Recent reviews and inquiries by UK governments into the use of messaging apps like WhatsApp by public servants have highlighted concerns about their impact on recording keeping and transparency.

In March, for example, the Scottish government announced more details of a review to determine if WhatsApp and other messaging apps should be used for government businesses.

Speaking on a new episode of GlobalData’s Thematic Intelligence podcast, Tim Durrant, programme director at UK think tank the Institute of Government explained that, while the use of WhatsApp in government is not “a bad thing in and of itself”, it promotes more informal and rapid communication and complicates official government record-keeping processes.

Durrant noted that this use is merely a new wave of technology with which governmental processes are having to keep pace.

“It’s the latest version of technological change that has changed government quite fundamentally,” he explained. “Remember people talking about when New Labour came into government in the mid-90s? Ministers then were texting each other, which wasn’t something that had ever happened before.”

“So, there’s always been this kind of government catching up with the latest technology. I think what is particular about WhatsApp is it’s so fast, it’s so ubiquitous, it’s very easy to use.”

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While Durrant doesn’t object to the likes of WhatsApp being used for inconsequential communications between public servants, he believes it is not suitable for discussing official business or for in-depth dialogue about decision-making.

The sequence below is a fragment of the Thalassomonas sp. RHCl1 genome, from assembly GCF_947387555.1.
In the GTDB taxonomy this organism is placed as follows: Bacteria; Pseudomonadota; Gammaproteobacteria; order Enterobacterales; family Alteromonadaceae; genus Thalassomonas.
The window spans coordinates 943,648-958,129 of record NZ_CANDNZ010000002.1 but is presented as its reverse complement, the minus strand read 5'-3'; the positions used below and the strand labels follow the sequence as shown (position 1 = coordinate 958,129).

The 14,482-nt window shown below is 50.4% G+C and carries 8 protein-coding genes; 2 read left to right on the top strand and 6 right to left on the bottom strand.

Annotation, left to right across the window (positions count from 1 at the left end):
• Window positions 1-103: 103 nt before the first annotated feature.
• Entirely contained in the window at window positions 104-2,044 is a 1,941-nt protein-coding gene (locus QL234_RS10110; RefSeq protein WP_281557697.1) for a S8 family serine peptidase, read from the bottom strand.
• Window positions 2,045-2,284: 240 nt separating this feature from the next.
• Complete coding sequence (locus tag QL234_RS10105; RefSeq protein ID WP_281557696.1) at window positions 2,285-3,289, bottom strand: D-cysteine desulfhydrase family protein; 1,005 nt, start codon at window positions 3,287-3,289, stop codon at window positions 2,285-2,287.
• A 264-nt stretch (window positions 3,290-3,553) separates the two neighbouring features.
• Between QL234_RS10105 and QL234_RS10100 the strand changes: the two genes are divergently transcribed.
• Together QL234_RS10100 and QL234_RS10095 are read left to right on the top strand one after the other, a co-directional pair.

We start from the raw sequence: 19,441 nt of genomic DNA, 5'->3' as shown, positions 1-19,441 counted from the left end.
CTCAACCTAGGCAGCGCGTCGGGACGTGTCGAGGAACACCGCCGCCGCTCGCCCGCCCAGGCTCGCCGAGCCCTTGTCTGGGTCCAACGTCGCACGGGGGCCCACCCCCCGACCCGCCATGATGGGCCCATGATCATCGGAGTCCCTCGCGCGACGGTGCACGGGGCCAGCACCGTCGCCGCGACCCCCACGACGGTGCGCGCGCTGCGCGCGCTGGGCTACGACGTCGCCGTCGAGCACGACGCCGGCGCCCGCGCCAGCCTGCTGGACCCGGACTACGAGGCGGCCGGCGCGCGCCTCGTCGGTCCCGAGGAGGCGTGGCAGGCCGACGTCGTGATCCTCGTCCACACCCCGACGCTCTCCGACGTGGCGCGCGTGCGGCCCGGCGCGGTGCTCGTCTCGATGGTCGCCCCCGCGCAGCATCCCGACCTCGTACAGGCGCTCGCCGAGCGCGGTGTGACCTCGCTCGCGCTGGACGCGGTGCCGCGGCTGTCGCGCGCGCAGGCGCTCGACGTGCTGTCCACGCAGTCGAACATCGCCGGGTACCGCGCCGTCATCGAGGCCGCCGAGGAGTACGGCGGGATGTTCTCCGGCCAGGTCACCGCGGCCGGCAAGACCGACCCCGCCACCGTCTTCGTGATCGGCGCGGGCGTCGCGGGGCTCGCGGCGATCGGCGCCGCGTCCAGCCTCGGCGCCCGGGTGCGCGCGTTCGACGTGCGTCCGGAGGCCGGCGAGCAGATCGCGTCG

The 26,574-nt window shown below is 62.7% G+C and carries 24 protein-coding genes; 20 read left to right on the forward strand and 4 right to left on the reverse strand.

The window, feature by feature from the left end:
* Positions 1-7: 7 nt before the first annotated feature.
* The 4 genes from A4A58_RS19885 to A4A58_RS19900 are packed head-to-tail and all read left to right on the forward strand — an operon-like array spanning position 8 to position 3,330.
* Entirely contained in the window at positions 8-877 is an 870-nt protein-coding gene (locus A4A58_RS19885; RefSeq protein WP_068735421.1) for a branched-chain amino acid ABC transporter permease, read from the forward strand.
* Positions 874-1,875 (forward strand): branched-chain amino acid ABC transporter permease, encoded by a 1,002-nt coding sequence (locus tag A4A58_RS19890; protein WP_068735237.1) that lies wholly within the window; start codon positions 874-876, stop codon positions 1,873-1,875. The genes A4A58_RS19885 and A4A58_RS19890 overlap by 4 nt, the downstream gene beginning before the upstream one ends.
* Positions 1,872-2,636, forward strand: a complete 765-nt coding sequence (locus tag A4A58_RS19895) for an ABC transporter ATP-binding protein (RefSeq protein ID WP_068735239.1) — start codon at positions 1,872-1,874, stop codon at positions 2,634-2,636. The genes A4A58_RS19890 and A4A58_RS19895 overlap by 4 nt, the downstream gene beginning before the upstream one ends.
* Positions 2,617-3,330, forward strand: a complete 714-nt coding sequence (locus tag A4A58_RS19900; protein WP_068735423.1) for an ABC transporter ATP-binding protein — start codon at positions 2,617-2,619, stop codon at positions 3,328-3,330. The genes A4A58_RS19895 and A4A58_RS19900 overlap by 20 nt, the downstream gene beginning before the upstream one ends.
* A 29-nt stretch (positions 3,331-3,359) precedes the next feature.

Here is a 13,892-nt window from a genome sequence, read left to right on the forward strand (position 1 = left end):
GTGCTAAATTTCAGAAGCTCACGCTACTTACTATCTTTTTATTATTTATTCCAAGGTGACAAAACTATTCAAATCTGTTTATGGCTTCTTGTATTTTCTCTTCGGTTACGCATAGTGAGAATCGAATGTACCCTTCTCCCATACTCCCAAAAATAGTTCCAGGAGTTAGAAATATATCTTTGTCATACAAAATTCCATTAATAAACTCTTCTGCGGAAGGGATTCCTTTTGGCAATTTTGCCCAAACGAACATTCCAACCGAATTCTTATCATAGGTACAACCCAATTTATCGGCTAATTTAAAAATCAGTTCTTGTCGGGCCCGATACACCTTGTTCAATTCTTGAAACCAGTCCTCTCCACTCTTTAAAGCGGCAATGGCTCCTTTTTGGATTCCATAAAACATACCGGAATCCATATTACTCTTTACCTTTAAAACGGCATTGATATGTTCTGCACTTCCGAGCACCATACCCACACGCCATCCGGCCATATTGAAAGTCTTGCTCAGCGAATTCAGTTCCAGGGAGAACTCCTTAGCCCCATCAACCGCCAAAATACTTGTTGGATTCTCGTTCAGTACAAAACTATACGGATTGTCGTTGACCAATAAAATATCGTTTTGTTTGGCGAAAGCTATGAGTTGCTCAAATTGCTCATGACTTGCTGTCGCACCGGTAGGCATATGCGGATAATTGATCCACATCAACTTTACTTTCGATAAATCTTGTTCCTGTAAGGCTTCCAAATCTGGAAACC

“There’s the question about decision-making in the moment. WhatsApp is great in many ways, but it doesn’t allow in-depth, considered discussions. What it’s about is quick messages, realying little bits of information. And also, when there’s a big group of people, it can be quite overwhelming.

“I’m sure everyone’s been in one of those group chats when there are 20 or 30 people and you’ve got messages pinging all the time and you can’t follow the whole conversation. I think that use of communication isn’t helpful in government when you’re making big, serious decisions that need analysis and evidence and different advice and different points of view considered.”

With the Covid-19 lockdowns accelerating the use of communication via messaging apps such as WhatsApp, subsequent inquiries also brought their use under scrutiny with various key ministers unable to provide records of key conversations and decisions made over WhatsApp.

Of this Durrant commented: “That’s why we’ve said that if people are going to use WhatsApp then it should be on government-issued phones rather than their personal phones – for government business not for everything. Then, it’s not their responsibility to ensure that [messages are] kept once they leave government.”